Ready to learn how to budget?
Are you ready to learn how to budget?
This past summer, I had the amazing opportunity of attending a prestigious business program at Dartmouth College.
As a liberal arts student, I was ecstatic! This was the perfect chance for me to acquire all the business skills and knowledge I would need to comfortably enter the workforce – skills I felt I lacked from my core undergraduate curriculum.
While there, I learned about business concepts ranging from marketing to managerial economics to accounting and even conflict management. Our studies ultimately culminated in a final capstone project, where my study group and I delivered a market valuation presentation on a small travel business.
The reason I’m telling you all this is because I think that my most important financial/business lesson from the program is something I picked up almost unconsciously. And no, my lesson doesn’t have to do with anything I learned in the classroom or through my project (although those were all priceless learning opportunities!).
You see, my most important business lesson was in personal finance – budgeting! And I learned that skill outside of my classroom.
What is budgeting?
Budgeting is simple! It’s essentially drafting a financial plan for all your expenses and keeping track of your money movement. At its most basic, a budget is a plan for spending your money.
Budgets are fantastic tools for anyone at any stage and of any financial status. They can be tedious to make at first, especially if you didn’t keep good track of your finances beforehand. But having your money accessible and recorded all in one spot does wonders for your financial health down the line.
How did I learn it?
The business program I attended allocated its students a total budget of about $550 for three weeks’ worth of meals. Once I subtracted out the presumed cost of the catered meals and networking lunches that the program provided here and there, it looked like I had about $20-30 a day for meals.
That sounds like a reasonable amount, right?
I thought so, too. But it turns out that some of the meals at the college could sell for upwards of $13! If I wasn’t careful, I could end up leaving myself short on meal money!
At first, the thought of being conscious about my spending was intimidating (welcome to the real world, Jeremy!). But I realized that using a budget would help me reliably track my spending and see how much money I had left for meals down the line.
My greatest lesson in finance didn’t come from accounting or economics or some other business class – rather, it came from the budgeting I had to do to be a responsible spender!
How do I use it now?
Budgeting for the program at Dartmouth helped me responsibly spend my money. I didn’t have to worry about my finances for the day as long as I tracked it and stayed within my spending plan. If I did, I didn’t have to worry – my budget had my spending laid out for the next few weeks so I just had to make adjustments accordingly!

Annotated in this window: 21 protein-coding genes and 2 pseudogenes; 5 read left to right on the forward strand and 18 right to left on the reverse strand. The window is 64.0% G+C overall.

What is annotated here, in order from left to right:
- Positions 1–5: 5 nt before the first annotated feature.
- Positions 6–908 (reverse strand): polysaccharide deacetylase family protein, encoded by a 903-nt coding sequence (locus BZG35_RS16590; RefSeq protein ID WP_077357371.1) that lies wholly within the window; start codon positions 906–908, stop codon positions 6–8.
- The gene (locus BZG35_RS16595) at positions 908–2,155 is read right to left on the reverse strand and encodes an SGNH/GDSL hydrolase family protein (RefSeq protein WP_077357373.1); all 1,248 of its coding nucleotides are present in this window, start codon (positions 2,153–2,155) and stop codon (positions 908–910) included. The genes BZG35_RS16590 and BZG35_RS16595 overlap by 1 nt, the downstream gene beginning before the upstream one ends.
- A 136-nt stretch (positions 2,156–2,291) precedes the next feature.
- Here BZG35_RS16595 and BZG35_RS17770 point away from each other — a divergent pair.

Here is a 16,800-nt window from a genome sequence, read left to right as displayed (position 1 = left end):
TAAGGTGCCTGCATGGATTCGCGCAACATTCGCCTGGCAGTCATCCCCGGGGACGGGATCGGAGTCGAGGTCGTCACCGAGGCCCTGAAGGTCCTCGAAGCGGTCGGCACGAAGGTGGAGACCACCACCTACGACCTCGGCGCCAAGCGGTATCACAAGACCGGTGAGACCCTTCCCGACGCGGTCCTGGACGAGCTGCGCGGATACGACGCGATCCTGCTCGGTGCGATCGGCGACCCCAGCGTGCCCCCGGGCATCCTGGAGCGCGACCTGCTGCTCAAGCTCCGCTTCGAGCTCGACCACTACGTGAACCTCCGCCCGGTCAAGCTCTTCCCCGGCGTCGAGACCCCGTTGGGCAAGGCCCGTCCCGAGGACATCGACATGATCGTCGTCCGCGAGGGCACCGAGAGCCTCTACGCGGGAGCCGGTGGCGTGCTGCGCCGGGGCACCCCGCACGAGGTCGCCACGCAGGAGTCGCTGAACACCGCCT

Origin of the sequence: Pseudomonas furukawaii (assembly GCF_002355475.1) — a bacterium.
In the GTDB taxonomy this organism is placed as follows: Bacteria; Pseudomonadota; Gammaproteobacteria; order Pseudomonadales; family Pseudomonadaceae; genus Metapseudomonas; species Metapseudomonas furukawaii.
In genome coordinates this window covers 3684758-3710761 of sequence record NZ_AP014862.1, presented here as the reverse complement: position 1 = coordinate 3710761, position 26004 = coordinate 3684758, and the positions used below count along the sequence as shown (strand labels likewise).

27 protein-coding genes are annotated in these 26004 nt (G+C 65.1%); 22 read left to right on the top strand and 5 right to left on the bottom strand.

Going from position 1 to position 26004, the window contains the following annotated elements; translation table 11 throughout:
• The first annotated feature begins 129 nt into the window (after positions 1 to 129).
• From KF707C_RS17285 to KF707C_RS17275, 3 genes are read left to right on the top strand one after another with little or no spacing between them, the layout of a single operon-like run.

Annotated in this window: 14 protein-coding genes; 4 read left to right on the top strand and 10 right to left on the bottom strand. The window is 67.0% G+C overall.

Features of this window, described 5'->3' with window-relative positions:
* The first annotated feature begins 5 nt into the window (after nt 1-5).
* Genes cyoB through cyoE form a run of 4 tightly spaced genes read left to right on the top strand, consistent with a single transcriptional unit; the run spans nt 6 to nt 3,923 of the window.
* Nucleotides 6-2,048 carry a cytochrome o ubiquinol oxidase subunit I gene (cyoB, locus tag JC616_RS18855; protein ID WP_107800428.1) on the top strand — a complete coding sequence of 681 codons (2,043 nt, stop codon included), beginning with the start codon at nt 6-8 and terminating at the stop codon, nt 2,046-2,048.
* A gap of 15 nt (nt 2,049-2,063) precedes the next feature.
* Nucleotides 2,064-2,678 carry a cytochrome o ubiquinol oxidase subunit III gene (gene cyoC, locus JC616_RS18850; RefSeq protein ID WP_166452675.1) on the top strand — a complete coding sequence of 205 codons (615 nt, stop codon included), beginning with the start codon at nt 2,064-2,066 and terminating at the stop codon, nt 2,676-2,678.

Keeping track of my budget was as simple as using the Notes app on my iPhone. A lot of popular, more functional budgeting apps seemed to be calling my name, but I liked the Notes app because it was simple, yet effective. And I use the same app today at college!
The best part about using Notes is that anyone with an iPhone can do this (not to mention that you can budget with as little as a pen and piece of paper!).
Now for my budgeting.
I don’t quite have my meal plans planned out as I did at the summer business program, but I still apply the same basic principles.
Because my meals at college are free, thanks to Middlebury’s unlimited meal plan, I keep track of all the take-out meals I order, all the restaurants I visit, and even all the groceries I buy. The result is that I have a working tally of where my money goes and and when! Knowing this information gives me so much financial freedom, by allowing me to do things such as:
1) Predict my spending over the next few days and adjust accordingly
2) Analyze how I’ve been spending and adjust accordingly
3) Use my budgeting to plan out subscriptions and recurring fees
4) See when I have a little freedom to treat myself
My favorite example of using budgeting is as simple as going to your local bubble tea shop. No matter your financial situation, you’d think that buying a cup of bubble tea is affordable – at least for most people!
While you might be right, the reality is that small fees and purchases like tea and coffee pile up and really surprise you when they total up to massive amounts in a few short weeks.
All it took was for me to look at my budget in the Notes app and see that I’d taken three trips in the past two days for coffee to know that I needed to give my wallet a tiny break.
Budgeting is quick, simple, and, most important, essential. It can be the factor that’s been missing for your financial health. And, just like the Money Minute, it can do wonders for your financial wellness!
It’s easy to build into your schedule and does nothing but give you benefits – so why not try it today?